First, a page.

ROTTERDAM, N.Y. – More than 20 Airmen and Soldiers from the New York National Guard’s 2nd Civil Support Team (CST) deployed to an abandoned office building to search for a simulated blister agent lab during training on Nov. 10.
Based at Stratton Air National Guard Base in Scotia, New York, the team is responsible for finding and mitigating weapons of mass destruction across upstate New York. Keeping training as realistic as possible, an 81,000-square-foot facility owned by the Galesi Group hosted the scenario awaiting the team.
“We try not to do the same venue every time, but it’s nice when we come to this venue, we can just go to another part of the building,” said Air Force Maj. Ron McCarthy, the 2nd CST medical operations officer and incident commander for the training.
The training scenario was built around an individual whose parent died due to COVID-19, causing him to seek revenge at the general public, McCarthy explained.
He planned to target participants in a local 5k run by putting chemical agents into hand sanitizer.
The details of the training scenario help build realism for the team and help guide their actions for site searches, McCarthy said.
A series of events in the scenario led authorities to the industrial park where the suspect worked, resulting in a search of his office.
“This is definitely necessary with all of the different things going on in the world right now,” said Army Staff Sgt. Natasia Cooper, the administrative noncommissioned officer (NCO) and decontamination NCO for the 2nd CST. “To be trained up and prepared, knowledgeable and ready to go if something were to actually happen.”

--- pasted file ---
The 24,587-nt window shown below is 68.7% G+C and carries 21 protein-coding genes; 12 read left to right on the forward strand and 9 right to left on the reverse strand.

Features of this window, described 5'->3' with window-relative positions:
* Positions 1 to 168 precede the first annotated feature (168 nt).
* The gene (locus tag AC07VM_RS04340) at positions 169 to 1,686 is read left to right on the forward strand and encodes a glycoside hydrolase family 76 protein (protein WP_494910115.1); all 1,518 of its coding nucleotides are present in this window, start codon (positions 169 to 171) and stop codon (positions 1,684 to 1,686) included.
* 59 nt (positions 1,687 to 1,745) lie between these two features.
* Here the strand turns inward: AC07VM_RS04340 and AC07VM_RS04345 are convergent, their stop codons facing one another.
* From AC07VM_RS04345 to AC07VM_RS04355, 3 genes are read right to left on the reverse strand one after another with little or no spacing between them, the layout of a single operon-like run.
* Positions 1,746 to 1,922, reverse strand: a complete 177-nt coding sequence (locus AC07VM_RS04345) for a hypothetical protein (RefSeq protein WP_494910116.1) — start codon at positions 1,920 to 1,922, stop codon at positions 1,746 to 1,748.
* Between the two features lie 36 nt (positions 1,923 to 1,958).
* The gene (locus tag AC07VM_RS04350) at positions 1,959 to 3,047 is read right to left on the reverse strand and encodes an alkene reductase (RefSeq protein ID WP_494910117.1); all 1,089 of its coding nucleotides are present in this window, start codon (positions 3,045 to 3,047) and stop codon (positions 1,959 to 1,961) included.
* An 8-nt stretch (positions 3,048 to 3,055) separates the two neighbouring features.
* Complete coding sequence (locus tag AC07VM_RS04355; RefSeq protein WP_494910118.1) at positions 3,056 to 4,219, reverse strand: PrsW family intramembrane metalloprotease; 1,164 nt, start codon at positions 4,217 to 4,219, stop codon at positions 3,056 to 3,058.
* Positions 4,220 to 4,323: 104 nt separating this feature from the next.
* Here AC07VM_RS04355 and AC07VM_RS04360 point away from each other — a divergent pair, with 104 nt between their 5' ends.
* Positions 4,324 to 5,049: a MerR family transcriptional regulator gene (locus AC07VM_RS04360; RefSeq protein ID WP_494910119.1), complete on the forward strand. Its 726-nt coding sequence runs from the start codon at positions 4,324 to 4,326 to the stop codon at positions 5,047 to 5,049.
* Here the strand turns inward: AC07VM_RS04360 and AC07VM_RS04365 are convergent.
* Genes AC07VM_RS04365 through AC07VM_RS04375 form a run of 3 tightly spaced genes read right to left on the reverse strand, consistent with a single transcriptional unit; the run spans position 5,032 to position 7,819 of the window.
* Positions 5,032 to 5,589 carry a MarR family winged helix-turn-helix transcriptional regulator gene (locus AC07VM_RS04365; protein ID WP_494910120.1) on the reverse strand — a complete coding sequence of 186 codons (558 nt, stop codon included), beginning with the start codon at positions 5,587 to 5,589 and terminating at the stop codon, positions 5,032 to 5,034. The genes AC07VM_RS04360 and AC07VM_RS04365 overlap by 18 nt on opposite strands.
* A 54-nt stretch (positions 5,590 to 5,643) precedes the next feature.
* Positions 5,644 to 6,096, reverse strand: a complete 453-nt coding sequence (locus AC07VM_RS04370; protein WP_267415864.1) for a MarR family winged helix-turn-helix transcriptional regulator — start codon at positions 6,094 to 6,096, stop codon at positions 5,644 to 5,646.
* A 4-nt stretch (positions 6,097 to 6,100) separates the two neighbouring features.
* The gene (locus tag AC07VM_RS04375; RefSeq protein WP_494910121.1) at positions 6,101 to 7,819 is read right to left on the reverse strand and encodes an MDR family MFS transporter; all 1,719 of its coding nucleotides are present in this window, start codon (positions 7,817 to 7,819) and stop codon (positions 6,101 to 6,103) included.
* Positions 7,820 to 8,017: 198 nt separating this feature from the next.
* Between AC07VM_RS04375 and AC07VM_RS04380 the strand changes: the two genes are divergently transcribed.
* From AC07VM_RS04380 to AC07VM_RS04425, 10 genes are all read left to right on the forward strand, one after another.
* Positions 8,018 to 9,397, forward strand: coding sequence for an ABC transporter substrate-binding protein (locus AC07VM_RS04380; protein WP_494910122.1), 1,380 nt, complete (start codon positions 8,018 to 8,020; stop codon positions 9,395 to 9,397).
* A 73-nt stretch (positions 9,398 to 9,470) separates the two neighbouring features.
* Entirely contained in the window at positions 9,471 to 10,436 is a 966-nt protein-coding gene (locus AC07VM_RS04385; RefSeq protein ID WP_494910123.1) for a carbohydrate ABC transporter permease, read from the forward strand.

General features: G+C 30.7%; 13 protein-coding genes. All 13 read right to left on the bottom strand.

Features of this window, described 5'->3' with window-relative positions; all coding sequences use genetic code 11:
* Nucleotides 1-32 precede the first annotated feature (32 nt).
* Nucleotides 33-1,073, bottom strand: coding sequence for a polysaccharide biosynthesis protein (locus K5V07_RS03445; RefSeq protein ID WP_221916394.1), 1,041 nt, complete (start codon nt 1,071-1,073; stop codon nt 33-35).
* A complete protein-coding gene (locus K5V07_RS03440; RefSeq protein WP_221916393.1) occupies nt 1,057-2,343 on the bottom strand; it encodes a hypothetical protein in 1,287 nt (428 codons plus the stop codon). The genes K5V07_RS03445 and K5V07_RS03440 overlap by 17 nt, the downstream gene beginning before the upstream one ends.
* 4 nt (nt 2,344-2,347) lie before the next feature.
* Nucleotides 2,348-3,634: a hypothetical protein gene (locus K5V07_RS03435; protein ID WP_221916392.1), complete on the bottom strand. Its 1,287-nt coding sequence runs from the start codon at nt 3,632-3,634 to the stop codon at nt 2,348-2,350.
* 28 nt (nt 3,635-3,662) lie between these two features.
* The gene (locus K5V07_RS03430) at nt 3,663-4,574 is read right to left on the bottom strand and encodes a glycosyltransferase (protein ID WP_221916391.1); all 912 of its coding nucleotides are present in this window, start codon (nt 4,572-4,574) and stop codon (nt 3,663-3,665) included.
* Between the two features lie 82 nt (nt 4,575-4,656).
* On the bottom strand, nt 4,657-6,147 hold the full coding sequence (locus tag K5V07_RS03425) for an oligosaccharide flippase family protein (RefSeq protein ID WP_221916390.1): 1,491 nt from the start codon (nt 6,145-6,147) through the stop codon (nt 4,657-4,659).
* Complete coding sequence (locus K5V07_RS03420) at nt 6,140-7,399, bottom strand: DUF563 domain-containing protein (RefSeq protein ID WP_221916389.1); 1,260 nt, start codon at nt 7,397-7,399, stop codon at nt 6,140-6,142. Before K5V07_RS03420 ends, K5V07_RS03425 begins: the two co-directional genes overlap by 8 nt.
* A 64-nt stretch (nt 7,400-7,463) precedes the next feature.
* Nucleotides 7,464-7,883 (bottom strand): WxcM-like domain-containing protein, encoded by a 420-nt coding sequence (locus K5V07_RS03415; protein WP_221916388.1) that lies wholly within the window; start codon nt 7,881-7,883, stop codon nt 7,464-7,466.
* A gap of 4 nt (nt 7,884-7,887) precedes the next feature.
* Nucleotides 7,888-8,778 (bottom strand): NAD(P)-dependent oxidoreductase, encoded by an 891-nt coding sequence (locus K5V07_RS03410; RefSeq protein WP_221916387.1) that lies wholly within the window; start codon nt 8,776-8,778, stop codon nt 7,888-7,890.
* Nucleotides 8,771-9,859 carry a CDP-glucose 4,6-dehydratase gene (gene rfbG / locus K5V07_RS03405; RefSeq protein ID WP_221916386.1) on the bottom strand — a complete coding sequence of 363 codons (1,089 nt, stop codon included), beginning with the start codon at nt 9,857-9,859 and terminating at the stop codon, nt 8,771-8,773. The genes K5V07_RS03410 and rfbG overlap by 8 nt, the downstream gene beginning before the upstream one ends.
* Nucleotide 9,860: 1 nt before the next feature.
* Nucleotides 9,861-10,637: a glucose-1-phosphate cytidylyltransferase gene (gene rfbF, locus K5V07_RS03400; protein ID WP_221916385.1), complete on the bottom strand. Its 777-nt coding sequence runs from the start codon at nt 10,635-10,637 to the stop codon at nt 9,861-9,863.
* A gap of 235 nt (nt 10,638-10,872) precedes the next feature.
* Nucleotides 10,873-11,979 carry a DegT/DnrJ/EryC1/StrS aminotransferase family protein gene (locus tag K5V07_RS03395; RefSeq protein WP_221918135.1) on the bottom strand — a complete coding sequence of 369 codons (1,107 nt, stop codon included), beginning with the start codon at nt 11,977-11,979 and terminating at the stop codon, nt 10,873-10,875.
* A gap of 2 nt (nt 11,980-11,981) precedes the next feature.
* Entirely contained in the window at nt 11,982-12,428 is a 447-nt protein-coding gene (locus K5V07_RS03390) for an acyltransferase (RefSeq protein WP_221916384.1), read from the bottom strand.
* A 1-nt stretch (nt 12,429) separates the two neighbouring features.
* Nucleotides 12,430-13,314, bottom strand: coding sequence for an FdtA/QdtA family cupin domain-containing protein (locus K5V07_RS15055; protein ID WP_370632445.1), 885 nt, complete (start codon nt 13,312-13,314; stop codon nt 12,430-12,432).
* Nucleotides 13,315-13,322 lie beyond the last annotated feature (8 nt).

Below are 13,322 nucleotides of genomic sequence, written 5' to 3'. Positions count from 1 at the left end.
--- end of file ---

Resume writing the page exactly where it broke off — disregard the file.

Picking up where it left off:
The training scenario starts for the team when a first responder finds a possible weapon of mass destruction or a lab setup. It is at this point the civil support team is contacted through state emergency management channels.
Once on-site, the team sets up a decontamination area to treat any injured or contaminated people or equipment. A two-person survey team in HAZMAT suits with breathing equipment then enters the building. They check every room for levels of hazardous materials and photograph every room, physically marking each room as they go.
When they find hazardous materials, they can test it on the spot. They collect samples and take them to the CST’s mobile lab for further analysis on location to assist first responders.
“If it was a real-world situation, being that we train this way, going into it there shouldn’t be any additional nerves or worrying about your ability to actually do your job and do it well,” Cooper said.
Officials in most counties across New York are aware of the 2nd CST’s abilities to deal with such scenarios, McCarthy said.
“Some are very aware of us; some of never heard of us,” McCarthy said. “I’ve been doing this since 2009, and we’ve been all over New York State, reaching out to different counties. We’ve touched every part of this state.”
As a result of this outreach, the team has a presence at many of New York’s biggest and most popular events, McCarthy said.
“It’s obviously been working because our missions have grown throughout the state,” McCarthy said. “People requesting us for standby missions. We don’t just do response; we do standby also.”
The Nov. 10 training was one of many events that will lead up to a certification event in 2021, McCarthy said.
“We’re hitting all of our time hacks, moving with a purpose,” Cooper said. “Practicing and getting the reps in, and everyone is doing an awesome job.”